Advice and copy-editing in Spanish and Shipibo-Konibo by Manuel Gonzales (Menin Bari) and Eli Sánchez (Pakan Meni)
Chaikonibo © Translation from Spanish to English by Lorrie Jayne
Introduction by Juan G. Sánchez Martínez
Inin Niwe (Pedro Favaron) and Chonon Bensho (Astrith Gonzales) are spouses and enrolled members of the Native Community of Santa Clara of Yarinacocha, Shipibo-Konibo nation (Peruvian Amazon), where they founded the Nishi Nete Traditional Medicine Clinic, and an ethnobotanical garden. In recent years, through community work, Chonon and Pedro have shared their oraliture, documentaries, paintings, embroidery and conversations, with those who believe that creativity and clear words can heal the environmental and social imbalance in the Amazon and the world. As a response to the difficulty of making the Shipibo-Konibo ways-of-being intelligible, Chonon and Pedro have chosen a myth-poetic vocabulary to build an intercultural bridge: “the visionary doctors”, “the keepers of the medicines”, “the world of the Inka”, “the liquid wisdom”, “the kené designs”, “the perfumed people”. In constant learning with the Onanya –the community doctors/healers–, Chonon’s images and Pedro’s words/songs seem to be forged in a “vegetal time”.
Today, with the permission of the Ibo –the Keepers of the medicinal plants–, we present the poem “Chaikonibo” (translated into English by our dear Lorrie Jayne), where Chonon and Pedro translate into a “clear language” a complex experience of purging and reverie. In times of neo-shamanism, cultural appropriations, and migrations of the plants themselves, Pedro and Chonon remind us of traditional understandings of fasting and the link with the forest, as well as the responsibility of the legitimate doctors with the healing of the world. In this poem, the roots are not planted on ethnic, racial, national or religious identities, but on the Earth Mother and memory. Whoever forgets the territory, the river, the community, is at risk, because how can the forgetful-one use the visionary plants?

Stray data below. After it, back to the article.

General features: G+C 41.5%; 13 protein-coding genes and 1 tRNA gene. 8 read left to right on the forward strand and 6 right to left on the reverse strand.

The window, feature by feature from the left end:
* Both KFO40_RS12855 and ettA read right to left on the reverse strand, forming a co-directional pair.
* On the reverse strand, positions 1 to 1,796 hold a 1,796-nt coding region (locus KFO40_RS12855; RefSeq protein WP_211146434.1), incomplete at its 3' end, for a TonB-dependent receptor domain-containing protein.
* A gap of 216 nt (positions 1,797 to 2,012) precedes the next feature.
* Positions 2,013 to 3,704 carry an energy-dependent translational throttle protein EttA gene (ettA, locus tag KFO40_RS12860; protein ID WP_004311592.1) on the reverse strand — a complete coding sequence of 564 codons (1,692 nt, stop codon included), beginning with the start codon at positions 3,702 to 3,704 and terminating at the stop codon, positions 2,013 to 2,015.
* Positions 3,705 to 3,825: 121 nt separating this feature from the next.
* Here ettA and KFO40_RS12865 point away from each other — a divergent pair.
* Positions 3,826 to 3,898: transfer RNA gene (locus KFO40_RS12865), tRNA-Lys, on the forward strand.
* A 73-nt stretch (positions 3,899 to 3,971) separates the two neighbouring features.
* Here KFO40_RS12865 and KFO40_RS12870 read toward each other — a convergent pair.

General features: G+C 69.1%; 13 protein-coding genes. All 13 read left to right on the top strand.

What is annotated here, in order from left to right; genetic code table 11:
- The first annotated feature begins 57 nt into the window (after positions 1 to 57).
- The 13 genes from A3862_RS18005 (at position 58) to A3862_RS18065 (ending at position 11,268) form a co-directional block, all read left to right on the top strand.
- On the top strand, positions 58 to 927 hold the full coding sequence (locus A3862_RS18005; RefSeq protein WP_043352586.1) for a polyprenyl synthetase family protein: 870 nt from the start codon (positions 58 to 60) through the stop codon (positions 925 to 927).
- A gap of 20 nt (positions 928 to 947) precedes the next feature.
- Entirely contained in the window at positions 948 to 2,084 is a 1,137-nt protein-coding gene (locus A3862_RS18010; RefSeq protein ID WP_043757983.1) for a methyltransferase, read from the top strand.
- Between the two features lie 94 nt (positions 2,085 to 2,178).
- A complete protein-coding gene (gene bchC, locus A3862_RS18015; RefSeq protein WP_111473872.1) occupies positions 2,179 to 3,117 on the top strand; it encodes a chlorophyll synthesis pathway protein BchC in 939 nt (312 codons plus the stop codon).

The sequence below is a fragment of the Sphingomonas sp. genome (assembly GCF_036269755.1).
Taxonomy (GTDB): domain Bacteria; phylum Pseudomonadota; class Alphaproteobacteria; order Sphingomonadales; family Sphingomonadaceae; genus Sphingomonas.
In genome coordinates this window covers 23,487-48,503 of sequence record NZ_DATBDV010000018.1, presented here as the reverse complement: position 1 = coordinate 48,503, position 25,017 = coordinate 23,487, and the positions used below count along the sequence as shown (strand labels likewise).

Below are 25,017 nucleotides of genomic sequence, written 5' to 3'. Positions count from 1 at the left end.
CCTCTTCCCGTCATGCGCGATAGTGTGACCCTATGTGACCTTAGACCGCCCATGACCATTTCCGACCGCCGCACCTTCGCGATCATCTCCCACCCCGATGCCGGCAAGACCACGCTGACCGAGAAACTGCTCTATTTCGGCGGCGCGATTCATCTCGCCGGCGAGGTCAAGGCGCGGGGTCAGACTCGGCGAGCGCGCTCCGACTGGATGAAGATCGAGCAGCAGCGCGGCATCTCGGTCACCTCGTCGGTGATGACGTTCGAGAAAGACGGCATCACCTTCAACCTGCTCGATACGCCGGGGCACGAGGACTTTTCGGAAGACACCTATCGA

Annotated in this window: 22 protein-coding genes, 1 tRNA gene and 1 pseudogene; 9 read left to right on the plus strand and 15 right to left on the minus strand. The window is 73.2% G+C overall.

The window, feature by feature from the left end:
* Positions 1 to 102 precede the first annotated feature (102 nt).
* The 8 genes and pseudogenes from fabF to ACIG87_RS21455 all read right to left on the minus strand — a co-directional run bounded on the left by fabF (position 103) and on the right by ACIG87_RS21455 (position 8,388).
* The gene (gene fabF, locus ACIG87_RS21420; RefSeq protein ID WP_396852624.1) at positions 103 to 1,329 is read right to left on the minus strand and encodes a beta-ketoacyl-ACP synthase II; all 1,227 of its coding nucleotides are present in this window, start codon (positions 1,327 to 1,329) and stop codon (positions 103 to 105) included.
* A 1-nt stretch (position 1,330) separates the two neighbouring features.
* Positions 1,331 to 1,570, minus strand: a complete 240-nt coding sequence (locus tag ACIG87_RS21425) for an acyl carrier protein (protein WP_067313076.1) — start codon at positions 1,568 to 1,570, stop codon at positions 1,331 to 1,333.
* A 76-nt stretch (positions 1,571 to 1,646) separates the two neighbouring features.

Thanks to Chonon Bensho and Inin Niwe (Pedro Favaron) for sharing this poem with Siwar Mayu. Inin Niwe (Pedro Favaron) has published Caminando sobre el abismo: vida y poesía en César Moro (Lima 2003); the novel Puka Allpa (Lima 2015); the poetry collections Movimiento (Buenos Aires 2005), Oeste oriental (Lima 2008) and Manantial Transparente (Mexico 2016); and the research Las visiones y los mundos: sendas visionarias de la Amazonía occidental (Amazon Center for Anthropology and Practical Application, 2017).
To read Chaikonibo as a PDF,
1. Moatian jonibo koshi shinayabo ikana iki, ani shinayabo, metsá shinayabo. Jatibi jaton koshi, jaton onan shinan, joa iki Nete Iboibakeax jainoaxribi rao meranoax. Jaboan onana iki yoyo iti ani jiwibobetan, niibobetan, isabobetan, parobetan, ianbobetan, baribetan. Jatona iká iki koshi joi. Tsoabi yoyo ibiresyamakatiai Moatian ikatikanai yoyo iosmabo, tsokas shinan-omabo. Non yosibaon noa yoikatiai nete benatian. Nai iká iki mai ochoma; jonibo yoyo ikatikanai baribetan, wishtinbetan. Jatibi ikatikanai jaskara joiyabires. Yapabo, maimeabo, peiyabo, jiwiboanribi ninkapaokatikanai noa yoyo ikai. Jaboribi yoyo ipaonike. Ani ianmeran Inka japaonike noa ochoma. Jakon Inkan jonibo axea iki jakoni jati, jakon akin shinanax, jatibi menianani, yoashitima, jaton mai oroti, yoá banati, yoá aki, jakon akin chopa saweti, jawetianbi sinakanantima, jatikaxbi teti. Moatian jonibo ikatikanai yoitibo, raro shinayabo. Jabo japaonike jaon rarokanai Papa Baribetan, Inkabobetanribi. Jaskara iitibi Ikana iki yoshina bakebokeska. Jakon akin shinayamakana iki. Ikana iki yoitimabo, jakonmai yoyo iki. Jaskatax Inka pikota iki, Kaa iki janbiribi jai wetsa neteoribiribi, jakon netenko, metsá netenko. Kakin boa iki ainboyabi benbobo jakon shinanyabo, jakoni jaabo, jan jato axeakeskati jakanabo.